Porro Polycarpo intranti in stadium, vox e cælo facta est ; Fortis esto, et, viriliter age, Polycarpe. Et eum quidem, qui vocem emisit, vidit nemo, vocem qui e nostris præsentes erant audierunt.'

The fire would not burn him. Μεγάλης δε εκλαμψάσης φλογος, θαυμα μέγα είδομεν, οίς ιδείν εδόθη οι και ετηρήθημεν, εις το αναγγείλαι τους λοιπούς τα γενόμενα το γαρ, πυρ καμάρας είδος ποιησαν, ώσπερ οθόνη πλοίου υπο πνεύματος πλήρουμένη, κύκλω περιετείχισε το σώμα του μάρτυρος και ήν μέσον ουχ ώς σαρξ καιομένη, αλλ' ως άρτος, όπτώμενος, ή ως χρύσος και άργυρος εν καμίνω πυρούμενος. . Cum vero ingens flamma emicasset, grande miraculum vidimus, quibus spectare concessum fuit; qui et ideo reservati sumus, ut aliis quæ contigerunt annunciare. mus. Ignis enim fornicis speciem præbens, tanquam navis velum a vento repletum atque sinuatum, undique circumdedit martyris corpus; quod quidem in medio positum, non ut caro assa videbatur, sed veluti panis coctus, vel sicut aurum et argentum in fornace candens.'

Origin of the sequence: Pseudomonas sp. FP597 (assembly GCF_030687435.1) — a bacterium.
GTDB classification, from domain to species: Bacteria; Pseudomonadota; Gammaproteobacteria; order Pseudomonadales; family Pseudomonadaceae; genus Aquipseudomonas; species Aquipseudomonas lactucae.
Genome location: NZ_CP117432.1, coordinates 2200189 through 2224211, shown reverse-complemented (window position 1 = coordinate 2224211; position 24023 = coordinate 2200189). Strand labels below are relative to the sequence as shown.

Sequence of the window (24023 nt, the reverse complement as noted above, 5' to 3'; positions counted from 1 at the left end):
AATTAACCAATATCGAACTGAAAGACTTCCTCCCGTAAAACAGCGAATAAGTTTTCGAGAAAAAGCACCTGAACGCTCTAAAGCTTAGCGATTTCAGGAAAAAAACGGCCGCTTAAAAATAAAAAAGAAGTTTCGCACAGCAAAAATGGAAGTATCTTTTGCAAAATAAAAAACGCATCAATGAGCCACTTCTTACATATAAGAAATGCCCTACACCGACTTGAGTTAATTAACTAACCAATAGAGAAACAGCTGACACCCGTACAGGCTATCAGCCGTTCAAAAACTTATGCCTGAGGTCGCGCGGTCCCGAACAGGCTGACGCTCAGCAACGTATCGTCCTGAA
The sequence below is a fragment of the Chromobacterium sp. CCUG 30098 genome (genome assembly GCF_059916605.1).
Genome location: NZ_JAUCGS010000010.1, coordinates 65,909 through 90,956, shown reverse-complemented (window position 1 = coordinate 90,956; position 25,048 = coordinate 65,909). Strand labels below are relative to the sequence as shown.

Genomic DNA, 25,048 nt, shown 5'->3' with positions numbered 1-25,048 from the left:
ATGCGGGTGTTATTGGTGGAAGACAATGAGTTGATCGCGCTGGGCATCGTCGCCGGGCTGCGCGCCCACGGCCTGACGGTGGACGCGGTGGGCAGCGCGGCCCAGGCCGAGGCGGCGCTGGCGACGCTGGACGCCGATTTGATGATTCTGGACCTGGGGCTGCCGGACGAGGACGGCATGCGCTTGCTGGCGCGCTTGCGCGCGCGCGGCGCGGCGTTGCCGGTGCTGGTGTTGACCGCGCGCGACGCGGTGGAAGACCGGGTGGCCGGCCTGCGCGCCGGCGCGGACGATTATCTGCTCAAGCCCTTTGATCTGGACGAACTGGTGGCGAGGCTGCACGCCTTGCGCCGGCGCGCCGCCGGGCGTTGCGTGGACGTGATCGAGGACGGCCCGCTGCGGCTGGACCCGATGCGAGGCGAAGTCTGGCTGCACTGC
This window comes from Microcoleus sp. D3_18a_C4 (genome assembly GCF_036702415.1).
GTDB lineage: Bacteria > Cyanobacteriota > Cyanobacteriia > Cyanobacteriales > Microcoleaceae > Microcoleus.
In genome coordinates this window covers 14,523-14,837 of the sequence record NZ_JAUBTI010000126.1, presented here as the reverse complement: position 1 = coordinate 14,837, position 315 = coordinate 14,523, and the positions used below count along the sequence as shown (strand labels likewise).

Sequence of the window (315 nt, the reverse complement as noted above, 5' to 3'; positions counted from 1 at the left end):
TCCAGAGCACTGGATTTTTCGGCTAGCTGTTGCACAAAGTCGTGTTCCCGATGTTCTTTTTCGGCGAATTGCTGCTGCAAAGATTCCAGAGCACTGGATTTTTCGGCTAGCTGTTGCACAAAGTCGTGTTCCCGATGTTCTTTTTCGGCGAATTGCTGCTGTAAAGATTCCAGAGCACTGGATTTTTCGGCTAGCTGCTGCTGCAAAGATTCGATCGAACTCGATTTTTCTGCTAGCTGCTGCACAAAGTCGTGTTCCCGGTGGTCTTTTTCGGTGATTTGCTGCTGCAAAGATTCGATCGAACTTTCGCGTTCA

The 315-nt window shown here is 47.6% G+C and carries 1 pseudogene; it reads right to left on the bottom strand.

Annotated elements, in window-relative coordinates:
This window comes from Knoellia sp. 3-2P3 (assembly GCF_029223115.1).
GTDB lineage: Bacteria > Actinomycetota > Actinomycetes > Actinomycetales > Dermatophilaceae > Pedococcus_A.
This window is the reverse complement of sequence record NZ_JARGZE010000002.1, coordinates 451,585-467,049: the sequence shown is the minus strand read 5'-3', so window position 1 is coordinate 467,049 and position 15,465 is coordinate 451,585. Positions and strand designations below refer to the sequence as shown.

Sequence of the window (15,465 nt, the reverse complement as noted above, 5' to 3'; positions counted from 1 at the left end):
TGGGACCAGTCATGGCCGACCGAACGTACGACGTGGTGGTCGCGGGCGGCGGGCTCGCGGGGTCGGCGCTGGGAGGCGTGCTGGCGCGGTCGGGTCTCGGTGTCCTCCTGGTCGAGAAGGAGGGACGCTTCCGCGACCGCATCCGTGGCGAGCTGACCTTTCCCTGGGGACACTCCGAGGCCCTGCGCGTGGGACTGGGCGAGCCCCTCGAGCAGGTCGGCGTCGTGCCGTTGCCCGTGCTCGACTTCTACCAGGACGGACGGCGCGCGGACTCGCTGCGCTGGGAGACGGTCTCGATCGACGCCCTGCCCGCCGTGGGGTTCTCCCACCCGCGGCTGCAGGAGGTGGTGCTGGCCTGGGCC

A sweet smell came out of the pile. Και γαρ ευωδίας τοσαύτης αντελαβόμεθα, ως λιβανωτου πνέοντος, ή άλλου τινος των τιμίων αρωμάτων. “Tantam quippe fragrantiam odorabamur, ac si thus aut aliud quoddam pretiosorum aromatum oluisset.'

A great quantity of blood came from him; which seems to be inentioned as something marvellous.

A dove at the same time came out of the wound. Πέρας ούν ιδόντες οι άνομοι ου δυνάμενον αυτού το σωμα υπο του πυρος δαπανηθήναι, εκέλευσαν προσελθόντα αυτώ κομφέκτορα παραβύσαι ξιφίδιον" και τούτο ποιήσαντος εξηλθε περιστερα και πλήθος αίματος, ώστε κατασβέσαι το πυρ, και θαυμάσαι πάντα τον όχλον, ει τοσαύτη τις διαφορα μεταξύ των απίστων και των εκλεκτών. “Tandem igitur cernentes improbi corpus ipsius ab igne non posse consumi, jusserunt confectorem propius accedere, pugionemque capulo tenus abdere. Quod cum ille fecisset, egressa est columba, item tanta vis sanguinis, ut ignem extingueret, utque univcrsa plebs miraretur tantum esse discrimen inter infideles ac electos.